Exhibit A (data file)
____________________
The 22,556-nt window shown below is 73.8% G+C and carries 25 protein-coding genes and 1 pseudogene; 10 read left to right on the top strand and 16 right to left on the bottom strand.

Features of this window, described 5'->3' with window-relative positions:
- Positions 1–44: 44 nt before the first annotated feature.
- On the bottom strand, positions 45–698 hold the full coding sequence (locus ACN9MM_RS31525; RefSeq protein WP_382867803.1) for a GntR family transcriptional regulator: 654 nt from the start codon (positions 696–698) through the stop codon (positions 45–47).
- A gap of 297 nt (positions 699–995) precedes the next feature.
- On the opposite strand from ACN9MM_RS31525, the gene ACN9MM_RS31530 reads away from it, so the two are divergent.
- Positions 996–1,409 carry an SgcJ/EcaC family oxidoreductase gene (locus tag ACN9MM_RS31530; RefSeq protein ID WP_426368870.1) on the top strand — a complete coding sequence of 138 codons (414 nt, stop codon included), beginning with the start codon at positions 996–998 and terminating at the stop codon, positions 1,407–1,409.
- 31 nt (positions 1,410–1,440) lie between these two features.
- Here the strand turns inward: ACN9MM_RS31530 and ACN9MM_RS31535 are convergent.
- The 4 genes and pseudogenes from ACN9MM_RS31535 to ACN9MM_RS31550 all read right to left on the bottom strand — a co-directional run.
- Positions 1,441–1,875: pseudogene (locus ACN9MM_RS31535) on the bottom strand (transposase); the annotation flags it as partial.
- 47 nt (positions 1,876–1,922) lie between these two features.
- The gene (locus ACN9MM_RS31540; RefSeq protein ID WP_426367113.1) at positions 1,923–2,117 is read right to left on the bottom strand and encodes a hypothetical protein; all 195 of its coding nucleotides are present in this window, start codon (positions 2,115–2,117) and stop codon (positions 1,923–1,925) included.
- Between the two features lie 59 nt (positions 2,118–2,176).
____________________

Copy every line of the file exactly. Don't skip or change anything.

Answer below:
The 22,556-nt window shown below is 73.8% G+C and carries 25 protein-coding genes and 1 pseudogene; 10 read left to right on the top strand and 16 right to left on the bottom strand.

Features of this window, described 5'->3' with window-relative positions:
- Positions 1–44: 44 nt before the first annotated feature.
- On the bottom strand, positions 45–698 hold the full coding sequence (locus ACN9MM_RS31525; RefSeq protein WP_382867803.1) for a GntR family transcriptional regulator: 654 nt from the start codon (positions 696–698) through the stop codon (positions 45–47).
- A gap of 297 nt (positions 699–995) precedes the next feature.
- On the opposite strand from ACN9MM_RS31525, the gene ACN9MM_RS31530 reads away from it, so the two are divergent.
- Positions 996–1,409 carry an SgcJ/EcaC family oxidoreductase gene (locus tag ACN9MM_RS31530; RefSeq protein ID WP_426368870.1) on the top strand — a complete coding sequence of 138 codons (414 nt, stop codon included), beginning with the start codon at positions 996–998 and terminating at the stop codon, positions 1,407–1,409.
- 31 nt (positions 1,410–1,440) lie between these two features.
- Here the strand turns inward: ACN9MM_RS31530 and ACN9MM_RS31535 are convergent.
- The 4 genes and pseudogenes from ACN9MM_RS31535 to ACN9MM_RS31550 all read right to left on the bottom strand — a co-directional run.
- Positions 1,441–1,875: pseudogene (locus ACN9MM_RS31535) on the bottom strand (transposase); the annotation flags it as partial.
- 47 nt (positions 1,876–1,922) lie between these two features.
- The gene (locus ACN9MM_RS31540; RefSeq protein ID WP_426367113.1) at positions 1,923–2,117 is read right to left on the bottom strand and encodes a hypothetical protein; all 195 of its coding nucleotides are present in this window, start codon (positions 2,115–2,117) and stop codon (positions 1,923–1,925) included.
- Between the two features lie 59 nt (positions 2,118–2,176).